True Confessions of an Ann Arbor Historian

History is boring. Local history is even worse. You must be a spectacular geek to be interested in, much less involved with, the local history scene.

Well, that might be true, but here I am anyway. I have loved this town for as long as I can remember and, like the people I love, I want to know Ann Arbor's whole story. That's all historians do. Fall in love with a place, person or era and find out all they can about it.

For example, what did Ann Arbor look like when she was a baby? How about as a teenager? I look at the book Historic buildings, Ann Arbor, Michigan, by Marjorie Reade and Susan Wineberg like an old family album. I study it and try to recognize something of the past in the town I know today. (FYI, if you click here you can look at this book online.)

I also like to hang around people who will tell me stories about when Ann Arbor was young. So imagine my delight when I heard that Kempf House is having a big ol' party in September. I imagine there will be plenty of folks there who would be more than willing to share a tale or two. There will also be food and beer so count me in!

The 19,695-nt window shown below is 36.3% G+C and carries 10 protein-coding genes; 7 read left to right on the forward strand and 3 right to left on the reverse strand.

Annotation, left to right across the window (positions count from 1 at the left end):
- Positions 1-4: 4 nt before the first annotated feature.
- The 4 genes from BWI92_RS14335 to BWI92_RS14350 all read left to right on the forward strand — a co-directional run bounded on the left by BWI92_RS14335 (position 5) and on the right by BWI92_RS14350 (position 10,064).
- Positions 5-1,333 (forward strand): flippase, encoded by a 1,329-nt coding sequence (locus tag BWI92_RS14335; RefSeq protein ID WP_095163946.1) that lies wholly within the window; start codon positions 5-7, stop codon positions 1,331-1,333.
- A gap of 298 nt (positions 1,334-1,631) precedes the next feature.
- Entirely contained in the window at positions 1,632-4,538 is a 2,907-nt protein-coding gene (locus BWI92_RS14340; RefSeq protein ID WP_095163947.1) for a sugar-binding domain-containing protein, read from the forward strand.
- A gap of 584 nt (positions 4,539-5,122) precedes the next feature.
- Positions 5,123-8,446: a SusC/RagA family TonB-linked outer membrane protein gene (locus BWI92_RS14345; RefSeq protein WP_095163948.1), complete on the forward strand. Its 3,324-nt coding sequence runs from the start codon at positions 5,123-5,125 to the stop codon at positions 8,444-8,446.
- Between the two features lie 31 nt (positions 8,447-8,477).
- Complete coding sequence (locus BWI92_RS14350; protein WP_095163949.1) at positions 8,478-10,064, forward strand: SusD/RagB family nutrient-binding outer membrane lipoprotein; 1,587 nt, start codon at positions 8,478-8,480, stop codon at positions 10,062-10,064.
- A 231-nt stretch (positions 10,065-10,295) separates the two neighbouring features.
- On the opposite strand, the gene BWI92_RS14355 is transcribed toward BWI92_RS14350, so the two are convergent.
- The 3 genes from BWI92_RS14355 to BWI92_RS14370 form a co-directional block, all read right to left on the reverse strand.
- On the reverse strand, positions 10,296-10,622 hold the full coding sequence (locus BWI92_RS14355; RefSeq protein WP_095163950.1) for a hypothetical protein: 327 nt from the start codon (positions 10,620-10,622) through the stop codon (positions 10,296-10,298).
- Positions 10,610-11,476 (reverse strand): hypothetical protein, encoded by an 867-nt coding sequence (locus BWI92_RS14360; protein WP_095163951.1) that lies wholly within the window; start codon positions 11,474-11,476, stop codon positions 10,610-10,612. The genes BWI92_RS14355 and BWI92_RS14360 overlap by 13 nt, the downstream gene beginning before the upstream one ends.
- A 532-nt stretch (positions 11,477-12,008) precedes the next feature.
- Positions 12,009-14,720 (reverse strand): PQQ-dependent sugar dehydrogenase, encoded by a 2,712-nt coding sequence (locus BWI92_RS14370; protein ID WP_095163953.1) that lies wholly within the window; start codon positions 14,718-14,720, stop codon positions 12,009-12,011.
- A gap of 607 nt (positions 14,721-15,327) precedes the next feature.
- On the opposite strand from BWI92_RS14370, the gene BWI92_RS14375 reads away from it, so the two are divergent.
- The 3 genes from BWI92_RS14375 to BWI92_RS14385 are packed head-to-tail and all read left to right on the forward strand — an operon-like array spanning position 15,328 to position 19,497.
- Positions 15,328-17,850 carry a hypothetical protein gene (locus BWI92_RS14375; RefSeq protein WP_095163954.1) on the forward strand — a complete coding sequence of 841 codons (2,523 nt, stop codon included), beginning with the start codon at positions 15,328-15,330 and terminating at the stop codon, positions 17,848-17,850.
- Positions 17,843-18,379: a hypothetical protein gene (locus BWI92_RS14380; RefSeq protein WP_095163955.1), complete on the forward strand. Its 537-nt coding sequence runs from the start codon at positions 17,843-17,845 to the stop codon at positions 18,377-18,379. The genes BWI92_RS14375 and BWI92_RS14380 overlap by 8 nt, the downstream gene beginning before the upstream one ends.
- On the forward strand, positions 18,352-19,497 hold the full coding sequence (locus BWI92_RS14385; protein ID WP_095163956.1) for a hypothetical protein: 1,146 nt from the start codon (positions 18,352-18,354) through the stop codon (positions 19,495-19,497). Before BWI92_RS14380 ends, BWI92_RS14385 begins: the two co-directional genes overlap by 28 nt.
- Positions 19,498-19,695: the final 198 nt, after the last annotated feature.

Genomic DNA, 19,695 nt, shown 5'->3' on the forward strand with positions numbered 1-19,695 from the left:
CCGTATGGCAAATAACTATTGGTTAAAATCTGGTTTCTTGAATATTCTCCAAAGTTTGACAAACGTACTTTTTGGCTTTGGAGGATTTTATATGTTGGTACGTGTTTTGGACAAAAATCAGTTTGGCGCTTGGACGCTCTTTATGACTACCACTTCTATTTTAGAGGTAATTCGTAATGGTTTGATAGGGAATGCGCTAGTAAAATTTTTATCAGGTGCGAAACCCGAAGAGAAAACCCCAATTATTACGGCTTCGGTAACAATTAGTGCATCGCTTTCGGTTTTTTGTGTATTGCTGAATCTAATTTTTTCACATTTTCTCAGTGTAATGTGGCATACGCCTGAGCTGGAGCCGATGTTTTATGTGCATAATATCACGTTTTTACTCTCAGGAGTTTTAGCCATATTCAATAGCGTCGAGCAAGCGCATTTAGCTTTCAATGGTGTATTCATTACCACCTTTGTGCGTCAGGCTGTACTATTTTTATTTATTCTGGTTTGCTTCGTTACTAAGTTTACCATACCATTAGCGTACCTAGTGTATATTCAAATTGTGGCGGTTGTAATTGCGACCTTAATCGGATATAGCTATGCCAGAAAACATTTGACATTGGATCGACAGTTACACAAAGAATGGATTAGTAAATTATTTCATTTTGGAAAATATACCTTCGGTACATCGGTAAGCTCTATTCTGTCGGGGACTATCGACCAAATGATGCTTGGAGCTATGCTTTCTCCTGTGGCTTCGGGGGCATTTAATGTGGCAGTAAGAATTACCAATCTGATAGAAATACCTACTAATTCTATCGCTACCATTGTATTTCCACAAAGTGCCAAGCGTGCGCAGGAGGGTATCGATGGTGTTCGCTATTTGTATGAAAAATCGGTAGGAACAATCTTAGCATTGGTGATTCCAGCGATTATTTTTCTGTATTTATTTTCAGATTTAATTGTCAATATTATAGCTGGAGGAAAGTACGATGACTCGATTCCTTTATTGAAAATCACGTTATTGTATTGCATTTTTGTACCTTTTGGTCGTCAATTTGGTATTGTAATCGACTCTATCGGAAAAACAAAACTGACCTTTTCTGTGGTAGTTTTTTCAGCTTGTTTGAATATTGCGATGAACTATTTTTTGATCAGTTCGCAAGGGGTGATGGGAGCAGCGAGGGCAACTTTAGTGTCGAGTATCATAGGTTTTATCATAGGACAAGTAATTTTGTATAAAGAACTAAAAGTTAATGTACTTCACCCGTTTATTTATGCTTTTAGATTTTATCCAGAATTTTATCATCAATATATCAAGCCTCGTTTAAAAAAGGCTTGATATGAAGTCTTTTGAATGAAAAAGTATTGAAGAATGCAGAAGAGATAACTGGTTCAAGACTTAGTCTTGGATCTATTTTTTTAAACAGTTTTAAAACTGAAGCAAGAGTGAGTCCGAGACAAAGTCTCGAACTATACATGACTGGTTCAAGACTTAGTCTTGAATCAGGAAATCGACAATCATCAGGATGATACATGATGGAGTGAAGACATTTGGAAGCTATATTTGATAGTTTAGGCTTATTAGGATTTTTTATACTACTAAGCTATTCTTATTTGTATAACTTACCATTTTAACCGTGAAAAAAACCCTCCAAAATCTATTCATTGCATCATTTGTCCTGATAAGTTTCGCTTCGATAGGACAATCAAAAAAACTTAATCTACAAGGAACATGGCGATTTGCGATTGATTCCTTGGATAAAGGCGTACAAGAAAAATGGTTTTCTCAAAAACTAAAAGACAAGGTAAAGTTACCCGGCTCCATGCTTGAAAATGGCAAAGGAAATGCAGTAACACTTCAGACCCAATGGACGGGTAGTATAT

See you there?

SEPTEMBERFEST

Date: Sun 7 Sep 2008
Time: 4:00 PM - 7:00 PM
Location: Kempf House Museum Garden
Description: Beer and brats! Four flavors of beer from Arbor Brewing, brats on a bun with sauerkraut and mustard, hot pretzels baked specially by the ladies at Bethlehem Church, and ice cream and toppings from the Washtenaw Dairy - all for $40 ($30 for members)!
Contact: 734-994-4898